BANGOR, Maine — The Bangor Water District is planning its first water rate hike since 2011 in a bid to replace aging infrastructure.
The water district’s board has not approved the planned increase, but General Manager Kathy Moriarty told the trustees this week it would be about 9 to 9.5 percent, according to rough estimates.
“We’re still working with it,” she said.
Under the current rate structure, the average residential customer pays $57.97 per quarter, according to Moriarty. The increase represents about $1 per month extra for that customer, she said.
The board will discuss the exact amount of the increase during a work session next week and vote on the issue during a March 17 meeting.
With approval from the Maine Public Utilities Commission, the increase would go into effect July 1. A public hearing is scheduled from 5 to 7 p.m. May 14 in the council chambers at city hall.
Water district trustees also plan to address the City Council during its March 9 meeting. Moriarty said the water district would notify customers of the rate change through its newsletter and direct mailings after it’s approved.
The system’s largest customers will be invited to a special meeting March 26. Moriarty said she had already notified Hampden Water District Superintendent Jamie Holyoke.
The Hampden Water District is Bangor’s second largest customer, consuming 104.37 million gallons last year. Holyoke was not immediately available for comment Thursday.
The proposed increase would cost Eastern Maine Medical Center an additional $16,000 per year, according to Facilities and Emergency Preparedness Administrator Joel Farley.
“Like any organization, EMMC must must weigh increased expenses against our ability to reinvest in other areas,” he said in a statement.
EMMC is the water district’s third largest customer, consuming 55.36 million gallons last year.
Moriarty said the water district has not yet estimated how much additional revenue the rate increase will bring, but district officials hope to use the extra income to replace the aging infrastructure.
PUC rules implemented since the water district’s last rate hike allow public water suppliers to create capital reserve or infrastructure renewal accounts so long as no more than 1 percent of each supplier’s total revenue goes into the account.
In Bangor, the water district estimates that 1 percent of total revenue with the increase will be about $553,000 a year. That won’t come close to replacing all of the system’s aging equipment, Moriarty said.
Sixty miles or 28 percent of the system’s water lines are more than 100 years old, according to the water district. The estimated replacement cost for that exceeds $60 million, according to water district officials.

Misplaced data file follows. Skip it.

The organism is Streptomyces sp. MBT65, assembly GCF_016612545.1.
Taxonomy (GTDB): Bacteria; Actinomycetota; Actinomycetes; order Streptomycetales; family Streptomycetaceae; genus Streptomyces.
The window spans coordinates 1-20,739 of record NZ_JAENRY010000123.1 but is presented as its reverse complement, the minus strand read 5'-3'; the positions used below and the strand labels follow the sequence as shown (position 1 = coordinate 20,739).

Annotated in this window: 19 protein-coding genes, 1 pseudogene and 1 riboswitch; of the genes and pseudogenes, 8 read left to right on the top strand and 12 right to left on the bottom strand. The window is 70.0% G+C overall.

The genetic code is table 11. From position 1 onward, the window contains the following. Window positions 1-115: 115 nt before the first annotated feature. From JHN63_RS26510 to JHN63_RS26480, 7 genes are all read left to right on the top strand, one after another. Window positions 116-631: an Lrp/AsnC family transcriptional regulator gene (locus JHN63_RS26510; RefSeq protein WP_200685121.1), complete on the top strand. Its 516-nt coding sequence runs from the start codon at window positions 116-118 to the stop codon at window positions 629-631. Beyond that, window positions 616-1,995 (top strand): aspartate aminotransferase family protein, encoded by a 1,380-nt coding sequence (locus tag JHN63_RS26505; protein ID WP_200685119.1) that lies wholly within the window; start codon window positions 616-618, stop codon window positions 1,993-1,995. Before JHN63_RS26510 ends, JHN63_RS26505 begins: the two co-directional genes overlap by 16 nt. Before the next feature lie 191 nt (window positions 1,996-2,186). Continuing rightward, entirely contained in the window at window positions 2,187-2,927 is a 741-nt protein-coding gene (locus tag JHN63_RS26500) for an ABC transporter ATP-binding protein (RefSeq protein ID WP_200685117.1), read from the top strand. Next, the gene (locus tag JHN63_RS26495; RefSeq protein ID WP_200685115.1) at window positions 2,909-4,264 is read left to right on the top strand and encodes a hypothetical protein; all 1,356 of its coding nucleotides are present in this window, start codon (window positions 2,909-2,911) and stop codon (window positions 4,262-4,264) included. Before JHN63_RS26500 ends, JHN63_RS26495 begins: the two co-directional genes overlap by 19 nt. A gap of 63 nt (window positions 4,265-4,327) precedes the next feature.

Replacing that pipe, which is past its useful life, is critical to reducing the number of leaks in the water system that are often costly to repair, Moriarty said.
Since the beginning of 2007, the system has experienced 235 leaks, the most expensive of which cost $47,945 to repair. The water district has spent $710,545 repairing leaks since the start of 2007, not including 2012 — for which financial data was not available.
Of the 21 line breaks the district repaired last year, 40 percent involved pipes that were between 100 and 109 years old, according to the water district. There were no failures in pipes that were less than 60 years old, the district reported.
Another 77 miles of the water district’s 214 miles of water pipe is more than 50 years old, according to the district.
The planned rate increase comes as the water district anticipates the loss of its largest customer, the Penobscot Energy Recovery Company in Orrington, which consumed 137.79 million gallons of water last year.
The Municipal Review Committee, a group representing the trash disposal interests of 187 Maine communities, plans to develop a $60 million solid waste recycling and process facility in 2018 in Hampden to replace PERC.
According to the committee, PERC will no longer be viable that year because of the expiration of an agreement that has Emera Maine purchase electricity produced at the plant at above-market rates.
Moriarty told the water district’s trustees the new facility in Hampden will indirectly use Bangor water through the Hampden Water District, but the amount consumed by the new facility is expected to be less than PERC.
Since the water district’s last rate increase in 2011, annual consumption has dropped 3.4 percent. Moriarty told the trustees that’s in part due to fewer customers on the system and increased water efficiency by users.
“It doesn’t help us,” she told the trustees. “Our revenue is consumption, so when our consumption goes down, revenue goes down.”
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